One of the most important lessons I have learned is to never settle for surface level explanations or answers. Anyone can tell you what you want to hear or make up a good story -- in fact, most people in job interviews will try to make themselves look as good as possible, which sometimes results in being something less than accurate... 

Whenever a candidate tells you something about their previous experience -- dig for details. For example, if they say "in my last company I was the head technician." Ask things like:

  • What specific responsibilities did you have? -- (hiring, training, performance reviews, audits, etc...)
  • How many technicians reported to you?
  • Tell me about a specific thing that implemented that helped technicians reduce retreats / service more homes / get more positive feedback / etc... What issues did you have implementing this feature -- what did you do to resolve those issues.

By asking followup questions, you will be able to tell VERY quickly if the candidate really had those experiences or not. You will also get a much clearer understanding about what to expect from that candidate when they are working as your employee.

When you find the right candidate, don't wait!

A lot of people get frozen in the hiring process and get overwhelmed to the point that they just don't hire anyone. This hurts your company's growth and prevents you from moving forward. In addition, many owners wait until they just can't wait anymore and then end up hiring someone at random.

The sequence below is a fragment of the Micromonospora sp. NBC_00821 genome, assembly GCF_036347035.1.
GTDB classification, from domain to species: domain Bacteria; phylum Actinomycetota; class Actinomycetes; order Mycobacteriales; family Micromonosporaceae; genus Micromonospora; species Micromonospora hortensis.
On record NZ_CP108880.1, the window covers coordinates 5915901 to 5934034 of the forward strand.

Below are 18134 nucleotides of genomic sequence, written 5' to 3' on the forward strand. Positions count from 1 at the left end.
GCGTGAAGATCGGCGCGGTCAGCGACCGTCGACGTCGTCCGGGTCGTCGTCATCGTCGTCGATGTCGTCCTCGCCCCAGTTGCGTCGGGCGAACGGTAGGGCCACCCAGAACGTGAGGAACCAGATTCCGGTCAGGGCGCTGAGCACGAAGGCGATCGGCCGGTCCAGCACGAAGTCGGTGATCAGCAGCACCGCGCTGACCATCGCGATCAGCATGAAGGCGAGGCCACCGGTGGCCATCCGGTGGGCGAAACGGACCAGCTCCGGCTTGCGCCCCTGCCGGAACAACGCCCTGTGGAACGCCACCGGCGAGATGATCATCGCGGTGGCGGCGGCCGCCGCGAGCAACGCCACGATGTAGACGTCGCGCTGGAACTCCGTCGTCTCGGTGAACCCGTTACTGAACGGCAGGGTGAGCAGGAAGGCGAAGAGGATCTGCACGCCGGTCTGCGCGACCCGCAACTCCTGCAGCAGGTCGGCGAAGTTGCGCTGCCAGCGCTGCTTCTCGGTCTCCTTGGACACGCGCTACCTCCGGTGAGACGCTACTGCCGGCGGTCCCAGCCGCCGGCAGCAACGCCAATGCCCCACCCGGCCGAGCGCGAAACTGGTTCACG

Be clear about what you are looking for and set proper expectations. The perfect candidate will not exist and most people will require some training and coaching to fill the position effectively -- this is part of your value as an employer after all! When you find someone that fits your requirements, make an offer and get it done -- you will thank yourself later!


Your employees will ultimately determine whether you are able to grow or if you will be stuck in your current position. Establishing clear requirements upfront will help you find the right people in the quickest and most effective way. It helps you focus on what is most important and find people that are a good fit vs those that are not. I have been blessed to work with a GREAT group of people at PestRoutes, and it is the 'secret' to our success.